Valorization/Reuse of Agricultural or Agro-Industrial Waste in a Prospect of Circular Bioeconomy

A special issue of Resources (ISSN 2079-9276).

Deadline for manuscript submissions: closed (22 August 2022) | Viewed by 34436

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Guest Editor
Department of Life Sciences and Biotechnology, University of Ferrara, Ferrara, Italy
Interests: microbial ecology; bioprocesses for circular economy; sustainability and environmental impacts; life cycle thinking; agro-food waste valorization
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Special Issue Information

Dear Colleagues,

The take–make–dispose model promoted by the linear economy has shown its unsustainability over the last few decades, causing resource depletion, food losses and waste generation. In particular, the agricultural and agro-industrial sector has been severely affected by such problems, exacerbated by global warming, unexpected weather phenomena and biodiversity loss. The circular bioeconomy paradigm, as a part of the wider circular economy concept, has been raising attention as one of the most challenging issues for mitigating the pressure on natural resources availability through the development of sustainable organic waste and agricultural biomass management. Waste valorization and reuse are key issues for encouraging the circular bioeconomy perspective for a sustainable present and future. Biomass and biowaste represent the principal sources of renewable carbon and the most promising alternative to fossil-based bulk and fine chemical industries. Agricultural and agro-industrial waste streams are potential feedstocks for a wide range of bioproducts ranging from the production of building blocks, to food, bioplastics or biobased plastics, biofuels, electricity and heat. This Special Issue aims to collect the latest experiences and research in the prospect of bioeconomy at international level, with particular attention to resources savings and sustainability.

Dr. Elena Tamburini
Guest Editor

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Keywords

  • agricultural waste
  • agro-industrial waste
  • biomass
  • residues
  • biorefinery
  • bioeconomy
  • resources
  • sustainability

Published Papers (5 papers)

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Research

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17 pages, 13465 KiB  
Article
Modelling of Burnt Pine Heartwood Acid-Catalysed Liquefaction
by Sila Ozkan, Diogo Gonçalves, Ivo Paulo, Carla S. G. P. Queirós, Ana Carvalho, Jaime Puna, João Gomes, João Bordado and Rui Galhano dos Santos
Resources 2023, 12(1), 11; https://doi.org/10.3390/resources12010011 - 6 Jan 2023
Cited by 4 | Viewed by 1943
Abstract
This study focused on bio-oil production by thermochemical liquefaction. For the reaction, the burnt pine heartwood was used as feedstock material, 2-Ethylhexanol (2-EHEX) was used as a solvent, p-Toluenesulfonic acid (pTSA) was used as a catalyst, and the solvent for washing was [...] Read more.
This study focused on bio-oil production by thermochemical liquefaction. For the reaction, the burnt pine heartwood was used as feedstock material, 2-Ethylhexanol (2-EHEX) was used as a solvent, p-Toluenesulfonic acid (pTSA) was used as a catalyst, and the solvent for washing was acetone. The procedure consisted of a moderate-acid-catalysed liquefaction process, and it was applied at three different temperatures, 120, 140, and 160 °C, and at 30, 105, and 180 min periods with 1%, 5.5%, and 10% (m/m) catalyst concentration of overall mass. Optimal results showed a bio-oil yield of 86.03% and a higher heating value (HHV) of 36.41 MJ/kg, which was 1.96 times more than the HHV of the burnt pine heartwood. A reaction surface methodology (Box–Behnken design) was performed for the liquefaction reaction optimisation. Reaction temperature, reaction time and catalyst concentration were chosen as independent variables. The obtained model showed good results with a high adjusted R-squared (0.988) and an excellent p-value (less than 0.001). The liquefied products were characterised by Fourier Transformed Infrared (FTIR) and thermogravimetric analysis (TGA), and also Scanning electron microscopy (SEM) was carried out to validate the impact of the morphological changes on the surface area of the solid samples. This study shows an excellent opportunity to validate a method to upcycle woody wastes via acid-catalysed liquefaction. In particular, this approach is of great interest to produce bio-oil with a good yield, recovering part of the values lost during wildfires. Full article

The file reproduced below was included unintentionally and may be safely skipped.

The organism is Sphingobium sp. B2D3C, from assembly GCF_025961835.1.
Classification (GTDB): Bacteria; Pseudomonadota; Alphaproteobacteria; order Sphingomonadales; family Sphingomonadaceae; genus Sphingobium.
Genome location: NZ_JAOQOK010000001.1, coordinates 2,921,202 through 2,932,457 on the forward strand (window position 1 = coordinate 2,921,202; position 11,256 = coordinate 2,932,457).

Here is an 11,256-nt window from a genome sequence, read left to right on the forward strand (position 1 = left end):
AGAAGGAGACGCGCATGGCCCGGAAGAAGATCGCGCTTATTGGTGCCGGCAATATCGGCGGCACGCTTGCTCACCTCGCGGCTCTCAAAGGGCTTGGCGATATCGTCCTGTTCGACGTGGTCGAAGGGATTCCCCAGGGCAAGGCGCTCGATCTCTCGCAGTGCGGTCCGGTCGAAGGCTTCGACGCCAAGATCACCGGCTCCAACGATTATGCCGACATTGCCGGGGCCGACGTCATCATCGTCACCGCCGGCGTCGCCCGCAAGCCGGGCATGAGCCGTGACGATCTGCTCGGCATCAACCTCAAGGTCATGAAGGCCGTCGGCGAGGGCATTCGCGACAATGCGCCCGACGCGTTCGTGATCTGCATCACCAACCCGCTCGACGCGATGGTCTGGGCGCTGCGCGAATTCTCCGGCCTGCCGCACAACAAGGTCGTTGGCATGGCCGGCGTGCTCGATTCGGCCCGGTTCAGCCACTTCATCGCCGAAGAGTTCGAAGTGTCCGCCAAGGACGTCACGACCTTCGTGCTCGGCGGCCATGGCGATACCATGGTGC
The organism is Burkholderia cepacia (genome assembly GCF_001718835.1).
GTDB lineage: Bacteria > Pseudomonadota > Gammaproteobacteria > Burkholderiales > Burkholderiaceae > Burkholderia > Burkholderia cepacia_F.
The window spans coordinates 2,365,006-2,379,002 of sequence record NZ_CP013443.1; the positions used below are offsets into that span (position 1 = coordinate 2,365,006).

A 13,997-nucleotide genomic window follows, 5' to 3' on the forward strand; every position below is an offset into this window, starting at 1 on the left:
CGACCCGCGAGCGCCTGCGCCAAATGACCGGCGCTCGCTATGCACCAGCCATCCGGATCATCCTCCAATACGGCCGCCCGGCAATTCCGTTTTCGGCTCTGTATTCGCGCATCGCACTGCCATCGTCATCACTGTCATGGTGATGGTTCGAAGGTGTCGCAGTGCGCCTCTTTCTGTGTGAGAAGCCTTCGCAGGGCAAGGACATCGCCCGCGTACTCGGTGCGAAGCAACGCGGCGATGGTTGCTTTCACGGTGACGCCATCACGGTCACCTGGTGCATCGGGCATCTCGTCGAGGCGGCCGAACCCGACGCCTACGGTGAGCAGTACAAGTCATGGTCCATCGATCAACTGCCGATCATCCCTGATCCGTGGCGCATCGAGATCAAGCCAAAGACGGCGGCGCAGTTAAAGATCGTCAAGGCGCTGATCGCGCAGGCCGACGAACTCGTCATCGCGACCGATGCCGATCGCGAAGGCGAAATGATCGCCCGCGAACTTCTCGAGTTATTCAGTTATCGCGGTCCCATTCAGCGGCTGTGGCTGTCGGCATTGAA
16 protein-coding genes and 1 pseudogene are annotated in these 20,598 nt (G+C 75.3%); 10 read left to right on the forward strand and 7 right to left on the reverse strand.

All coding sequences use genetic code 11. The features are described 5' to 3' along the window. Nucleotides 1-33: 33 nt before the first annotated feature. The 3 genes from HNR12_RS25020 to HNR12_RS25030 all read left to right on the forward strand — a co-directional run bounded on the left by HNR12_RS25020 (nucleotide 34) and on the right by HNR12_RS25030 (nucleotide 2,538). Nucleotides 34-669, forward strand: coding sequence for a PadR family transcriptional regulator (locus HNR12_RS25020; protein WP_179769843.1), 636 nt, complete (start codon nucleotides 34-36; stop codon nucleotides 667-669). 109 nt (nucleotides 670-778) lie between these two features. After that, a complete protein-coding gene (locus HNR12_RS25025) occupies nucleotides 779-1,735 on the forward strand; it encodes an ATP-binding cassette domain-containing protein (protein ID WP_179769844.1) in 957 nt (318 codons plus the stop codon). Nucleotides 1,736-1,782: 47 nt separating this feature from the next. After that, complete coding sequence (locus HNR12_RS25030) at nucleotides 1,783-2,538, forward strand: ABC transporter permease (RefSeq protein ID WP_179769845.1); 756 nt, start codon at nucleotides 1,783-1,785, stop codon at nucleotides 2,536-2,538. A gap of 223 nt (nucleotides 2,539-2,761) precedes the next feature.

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18 pages, 6876 KiB  
Article
Implementation of Circular Business Models for Olive Oil Waste and By-Product Valorization
by Mechthild Donner, Ivana Radić, Yamna Erraach and Fatima El Hadad-Gauthier
Resources 2022, 11(7), 68; https://doi.org/10.3390/resources11070068 - 20 Jul 2022
Cited by 14 | Viewed by 3997
Abstract
Mediterranean olive oil producers have multiple incentives for adopting circular business models and better resource management, facing water scarcity and huge amounts of waste, but also seeing new opportunities for value creation. This article aimed to understand how circular business models valorizing olive [...] Read more.
Mediterranean olive oil producers have multiple incentives for adopting circular business models and better resource management, facing water scarcity and huge amounts of waste, but also seeing new opportunities for value creation. This article aimed to understand how circular business models valorizing olive oil waste and by-products are implemented. Ten business cases from six Mediterranean countries were studied, mainly based on semi-structured interviews with enterprise managers. Data were analyzed according to the business model canvas elements, success factors, and barriers while considering the institutional context. The results highlight the diversity of activities, types of resources used, and partnerships and products offered in different market segments. The principles of biowaste conversion and circularity, such as cascading, upcycling, recycling, and recovering, are all applied. The key success factors comprise an environmental concern, knowledge about biotechnologies, markets and logistics, a long-term commitment to the sector, local availability of resources, legislation, subsidies, and product acceptance by consumers. The main barriers include a lack of specific public financial support, an insufficient knowledge transfer from research to olive oil producers, and a lack of articulation of needs for research by the enterprises. More public-private collaborations and multi-stakeholder projects are needed for further shifting to a circular economy in the olive oil sector. Full article